Let's start with a bang, shall we?
Saying Jesus is at the center of our marriage doesn't give us some magical hall pass to walk right into a fulfilling and thriving marriage.
There have been plenty of couples who've walked into church every week, worshipped Jesus together, and are now divorced or have been on the tipping point of getting divorced multiple times. The reason is that, without knowing it, the habits in their marriage are similar to a leak in a car tire. These habits slowly suck the life and vibrance out of their marriage until one day they've become stranded in the middle of nowhere wondering how in the world they got there and how this could have happened to them. Habits, that's how. We've yet to meet anyone who have told us, "I'm really hoping that my marriage is completely unfulfilling, life-sucking, and never thrives." The reason is because that's not what anyone wants! We want a blessed, fulfilling, exciting, thriving, and amazing marriage! Our habits are what get us to either destination.
In Galatians 6:7 it says, "Do not be deceived: God is not mocked, for whatever one sows, that he will also reap." And in 2 Corinthians 9:6 it says, "The point is this: whoever sows sparingly will also reap sparingly, and whoever sows bountifully will also reap bountifully."
Our habits are "seeds" that we sow. The future harvest in our marriage will be a direct result of the seeds we are planting today. Here are 5 habits that we've consistently found in marriages that are thriving.
1. They intentionally speak life over their spouse
Without question, our words have the power to create. What we create is up to us. The Word says that we can either create life or death with our words. How do we talk about and/or describe our spouse when we're at work or with our friends? What words do we use to describe their behavior when things get heated? Do we speak life or death? When we see a marriage that is thriving, we also see two people that intentionally make the choice to speak life in and over their spouse.
2. They repent quickly and often
We are human. We make mistakes. When it comes to saying something that we shouldn't, having a toxic attitude, or making a mistake in our marriage it's not a matter of if these things will happen, but a matter of when and how often. When we are the ones who have made the mistake our first inclination is to run the other way and not confront the issue(s) at hand. As humans we are wired to avoid pain, but when it comes to the "pain of repentance" its important not to run from it, but embrace it. When we make a mistake, we need to own it, repent, and move forward in unity.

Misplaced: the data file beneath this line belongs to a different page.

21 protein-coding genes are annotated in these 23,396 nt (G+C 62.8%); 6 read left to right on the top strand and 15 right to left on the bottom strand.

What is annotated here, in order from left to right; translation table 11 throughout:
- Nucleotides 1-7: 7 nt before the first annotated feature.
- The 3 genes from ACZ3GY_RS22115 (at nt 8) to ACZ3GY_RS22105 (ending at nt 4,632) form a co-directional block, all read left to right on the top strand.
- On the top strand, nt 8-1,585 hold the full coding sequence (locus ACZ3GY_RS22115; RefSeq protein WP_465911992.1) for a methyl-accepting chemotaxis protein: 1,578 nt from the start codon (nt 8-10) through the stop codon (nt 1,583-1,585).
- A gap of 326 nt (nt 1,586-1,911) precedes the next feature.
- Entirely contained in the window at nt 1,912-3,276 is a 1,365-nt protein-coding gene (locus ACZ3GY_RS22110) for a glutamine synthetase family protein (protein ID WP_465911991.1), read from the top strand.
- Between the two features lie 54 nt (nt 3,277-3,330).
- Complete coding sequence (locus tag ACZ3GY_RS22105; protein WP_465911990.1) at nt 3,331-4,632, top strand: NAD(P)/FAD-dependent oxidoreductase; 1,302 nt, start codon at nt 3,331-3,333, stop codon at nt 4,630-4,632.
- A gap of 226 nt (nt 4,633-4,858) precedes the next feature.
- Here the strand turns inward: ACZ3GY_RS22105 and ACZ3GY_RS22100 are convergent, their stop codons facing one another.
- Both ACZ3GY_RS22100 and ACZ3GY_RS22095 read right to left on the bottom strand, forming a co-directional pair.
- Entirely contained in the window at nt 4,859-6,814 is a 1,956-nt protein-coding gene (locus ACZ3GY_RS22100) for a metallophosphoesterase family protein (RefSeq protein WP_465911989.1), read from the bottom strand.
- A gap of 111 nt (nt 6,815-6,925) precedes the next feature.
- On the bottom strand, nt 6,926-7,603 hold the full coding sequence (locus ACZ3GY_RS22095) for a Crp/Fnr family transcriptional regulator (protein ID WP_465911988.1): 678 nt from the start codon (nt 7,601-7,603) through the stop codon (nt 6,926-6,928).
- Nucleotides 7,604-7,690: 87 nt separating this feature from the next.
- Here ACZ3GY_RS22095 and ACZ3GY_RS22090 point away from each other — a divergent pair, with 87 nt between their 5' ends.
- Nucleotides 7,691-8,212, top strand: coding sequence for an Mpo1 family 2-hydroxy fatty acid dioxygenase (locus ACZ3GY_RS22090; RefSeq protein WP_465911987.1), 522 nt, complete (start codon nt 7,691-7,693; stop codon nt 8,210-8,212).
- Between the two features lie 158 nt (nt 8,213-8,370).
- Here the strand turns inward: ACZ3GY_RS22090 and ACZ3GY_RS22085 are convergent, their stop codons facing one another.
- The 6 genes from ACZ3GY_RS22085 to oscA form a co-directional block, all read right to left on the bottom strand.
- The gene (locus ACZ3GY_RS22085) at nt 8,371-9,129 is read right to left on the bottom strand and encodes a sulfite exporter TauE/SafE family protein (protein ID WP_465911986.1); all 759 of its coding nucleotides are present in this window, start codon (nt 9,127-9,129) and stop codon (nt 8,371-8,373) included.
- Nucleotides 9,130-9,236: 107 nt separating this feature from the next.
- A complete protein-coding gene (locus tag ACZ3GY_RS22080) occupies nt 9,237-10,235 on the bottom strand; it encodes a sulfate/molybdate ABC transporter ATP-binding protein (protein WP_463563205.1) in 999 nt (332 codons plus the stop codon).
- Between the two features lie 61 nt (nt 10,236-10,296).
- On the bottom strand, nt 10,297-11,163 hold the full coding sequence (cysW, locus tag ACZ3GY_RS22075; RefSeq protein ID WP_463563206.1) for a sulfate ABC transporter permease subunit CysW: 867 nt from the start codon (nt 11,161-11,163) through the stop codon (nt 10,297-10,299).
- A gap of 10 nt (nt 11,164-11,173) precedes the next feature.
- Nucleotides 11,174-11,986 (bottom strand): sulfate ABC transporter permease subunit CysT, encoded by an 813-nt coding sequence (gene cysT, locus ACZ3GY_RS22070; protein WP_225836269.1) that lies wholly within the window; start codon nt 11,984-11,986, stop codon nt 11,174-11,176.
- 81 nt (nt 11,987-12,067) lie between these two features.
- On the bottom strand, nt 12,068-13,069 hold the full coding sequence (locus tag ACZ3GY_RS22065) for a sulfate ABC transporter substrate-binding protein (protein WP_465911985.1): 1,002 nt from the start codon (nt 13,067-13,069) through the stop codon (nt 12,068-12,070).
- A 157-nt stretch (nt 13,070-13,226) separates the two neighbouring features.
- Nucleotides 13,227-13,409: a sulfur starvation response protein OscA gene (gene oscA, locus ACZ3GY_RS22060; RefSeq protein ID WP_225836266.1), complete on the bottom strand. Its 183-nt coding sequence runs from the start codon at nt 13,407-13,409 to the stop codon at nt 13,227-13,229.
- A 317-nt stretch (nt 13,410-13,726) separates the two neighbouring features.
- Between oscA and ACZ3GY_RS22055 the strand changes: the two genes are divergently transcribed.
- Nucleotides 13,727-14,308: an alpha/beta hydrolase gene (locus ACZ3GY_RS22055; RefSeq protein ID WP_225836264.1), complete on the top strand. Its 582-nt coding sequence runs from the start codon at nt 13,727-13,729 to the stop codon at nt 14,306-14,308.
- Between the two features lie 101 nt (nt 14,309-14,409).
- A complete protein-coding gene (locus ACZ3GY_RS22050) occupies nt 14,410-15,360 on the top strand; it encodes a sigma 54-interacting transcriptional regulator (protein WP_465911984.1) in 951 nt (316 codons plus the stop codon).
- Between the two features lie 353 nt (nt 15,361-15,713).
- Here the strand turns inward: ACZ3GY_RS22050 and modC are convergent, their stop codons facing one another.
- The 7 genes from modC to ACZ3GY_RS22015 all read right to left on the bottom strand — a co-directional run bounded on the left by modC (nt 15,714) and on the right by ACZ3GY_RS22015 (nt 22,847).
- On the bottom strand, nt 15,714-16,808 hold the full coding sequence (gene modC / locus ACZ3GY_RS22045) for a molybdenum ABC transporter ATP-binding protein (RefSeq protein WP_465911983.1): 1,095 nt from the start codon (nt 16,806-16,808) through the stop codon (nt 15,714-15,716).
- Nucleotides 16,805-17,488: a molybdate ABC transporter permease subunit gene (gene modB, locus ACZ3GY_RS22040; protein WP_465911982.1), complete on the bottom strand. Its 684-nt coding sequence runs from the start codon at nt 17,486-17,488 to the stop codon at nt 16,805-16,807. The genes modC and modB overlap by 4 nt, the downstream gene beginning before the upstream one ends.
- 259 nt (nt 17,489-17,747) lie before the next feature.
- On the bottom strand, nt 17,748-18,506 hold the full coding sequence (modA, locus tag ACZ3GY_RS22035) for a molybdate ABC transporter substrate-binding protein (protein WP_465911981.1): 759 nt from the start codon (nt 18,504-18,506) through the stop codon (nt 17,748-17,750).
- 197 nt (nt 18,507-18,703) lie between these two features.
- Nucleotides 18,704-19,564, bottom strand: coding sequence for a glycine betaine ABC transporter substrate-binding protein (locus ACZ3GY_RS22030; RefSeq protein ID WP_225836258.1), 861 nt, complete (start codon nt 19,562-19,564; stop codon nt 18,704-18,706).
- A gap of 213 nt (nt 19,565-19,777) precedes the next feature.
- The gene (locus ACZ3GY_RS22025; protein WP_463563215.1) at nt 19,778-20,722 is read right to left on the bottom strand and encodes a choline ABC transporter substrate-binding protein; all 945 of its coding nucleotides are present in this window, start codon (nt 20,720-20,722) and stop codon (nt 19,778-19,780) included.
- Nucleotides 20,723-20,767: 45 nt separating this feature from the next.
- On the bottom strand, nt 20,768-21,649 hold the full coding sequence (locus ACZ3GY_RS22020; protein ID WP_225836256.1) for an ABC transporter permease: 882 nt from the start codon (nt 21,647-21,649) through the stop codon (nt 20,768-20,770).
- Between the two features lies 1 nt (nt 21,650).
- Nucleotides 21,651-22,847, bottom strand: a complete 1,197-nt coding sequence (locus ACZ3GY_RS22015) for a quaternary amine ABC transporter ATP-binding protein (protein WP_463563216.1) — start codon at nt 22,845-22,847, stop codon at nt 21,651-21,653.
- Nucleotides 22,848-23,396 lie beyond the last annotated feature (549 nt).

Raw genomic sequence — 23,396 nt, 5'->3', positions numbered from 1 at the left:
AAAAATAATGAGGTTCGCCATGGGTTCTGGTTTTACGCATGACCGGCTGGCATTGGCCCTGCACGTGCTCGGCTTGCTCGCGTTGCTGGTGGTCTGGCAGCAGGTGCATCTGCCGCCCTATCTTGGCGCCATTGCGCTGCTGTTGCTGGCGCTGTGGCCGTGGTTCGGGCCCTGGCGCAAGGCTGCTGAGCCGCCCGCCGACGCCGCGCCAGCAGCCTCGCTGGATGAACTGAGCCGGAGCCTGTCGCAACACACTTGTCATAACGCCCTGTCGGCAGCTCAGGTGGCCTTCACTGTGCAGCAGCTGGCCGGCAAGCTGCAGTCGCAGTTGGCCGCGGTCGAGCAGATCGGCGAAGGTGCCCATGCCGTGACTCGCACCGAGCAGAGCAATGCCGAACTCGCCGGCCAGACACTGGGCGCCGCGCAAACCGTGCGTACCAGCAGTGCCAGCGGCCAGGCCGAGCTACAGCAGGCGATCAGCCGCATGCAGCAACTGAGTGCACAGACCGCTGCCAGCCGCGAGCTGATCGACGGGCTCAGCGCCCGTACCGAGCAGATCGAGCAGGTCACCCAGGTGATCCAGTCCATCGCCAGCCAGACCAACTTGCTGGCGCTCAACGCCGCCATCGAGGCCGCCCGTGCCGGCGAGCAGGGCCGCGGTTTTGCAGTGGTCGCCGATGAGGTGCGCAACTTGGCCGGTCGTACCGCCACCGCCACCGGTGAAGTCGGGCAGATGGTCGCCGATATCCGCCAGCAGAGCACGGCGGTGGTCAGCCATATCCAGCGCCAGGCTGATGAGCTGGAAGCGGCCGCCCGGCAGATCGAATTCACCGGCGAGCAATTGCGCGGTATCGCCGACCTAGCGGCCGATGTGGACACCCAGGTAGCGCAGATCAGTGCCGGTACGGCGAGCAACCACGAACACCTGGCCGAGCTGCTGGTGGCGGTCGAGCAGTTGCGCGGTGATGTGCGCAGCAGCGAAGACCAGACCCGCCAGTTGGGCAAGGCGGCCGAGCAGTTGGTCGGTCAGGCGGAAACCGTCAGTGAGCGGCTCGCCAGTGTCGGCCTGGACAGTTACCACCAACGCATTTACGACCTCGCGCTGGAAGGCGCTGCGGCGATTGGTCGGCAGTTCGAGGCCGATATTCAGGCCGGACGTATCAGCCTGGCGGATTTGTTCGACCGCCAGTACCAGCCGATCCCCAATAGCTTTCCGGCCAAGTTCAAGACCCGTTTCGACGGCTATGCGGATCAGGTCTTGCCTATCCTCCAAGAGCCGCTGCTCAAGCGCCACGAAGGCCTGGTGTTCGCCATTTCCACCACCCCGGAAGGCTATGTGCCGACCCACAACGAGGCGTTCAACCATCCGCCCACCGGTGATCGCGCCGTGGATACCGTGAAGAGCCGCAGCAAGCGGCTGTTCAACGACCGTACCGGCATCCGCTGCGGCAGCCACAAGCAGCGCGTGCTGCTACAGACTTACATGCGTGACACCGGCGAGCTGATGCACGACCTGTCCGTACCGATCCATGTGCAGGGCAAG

3. They pray together
Here are some pretty amazing words that come straight from the mouth of Jesus himself in Matthew 18:
"I also tell you this: If two of you agree here on earth concerning anything you ask, my Father in heaven will do it for you."
Wow. That promise is too good to pass up! How often are we sitting down with our spouse praying together, agreeing together, and asking Jesus together about our present and our future? So many of the battles fought in marriages are fought in the natural, but when we choose to pray together we invite the supernatural into our marriage.
4. They have a servant's heart
The Bible is very clear that Jesus himself came to serve and not be served. As we pursue becoming more like Him this quality must be reflected in our marriage. Having a servant's heart is just that: the posture of our heart. With that said, how's our heart? Do we find ourselves being selfish, demanding, or belittling our spouse when they don't meet our needs? When two people choose to lovingly serve and fulfill the needs of their spouse, instead of demanding their own way, the atmosphere of that marriage will drastically change. Let’s choose to be a servant.
5. They spend time investing in their marriage
We say great marriages don't happen on accident. Most people invest in their marriages like they take care of their cars; they wait until the "check engine" light comes on to fix it. Too many people think investing in their marriage means fixing problems when they come up rather than consistent maintenance to prevent catastrophic breakdowns. What are we doing daily, weekly, monthly, and yearly to intentionally invest in and create the marriage that we want? Remember the promise in Galatians 6: we will reap what we sow. If we want to reap a healthy marriage, what kinds of seeds are we sowing to get that kind of harvest?
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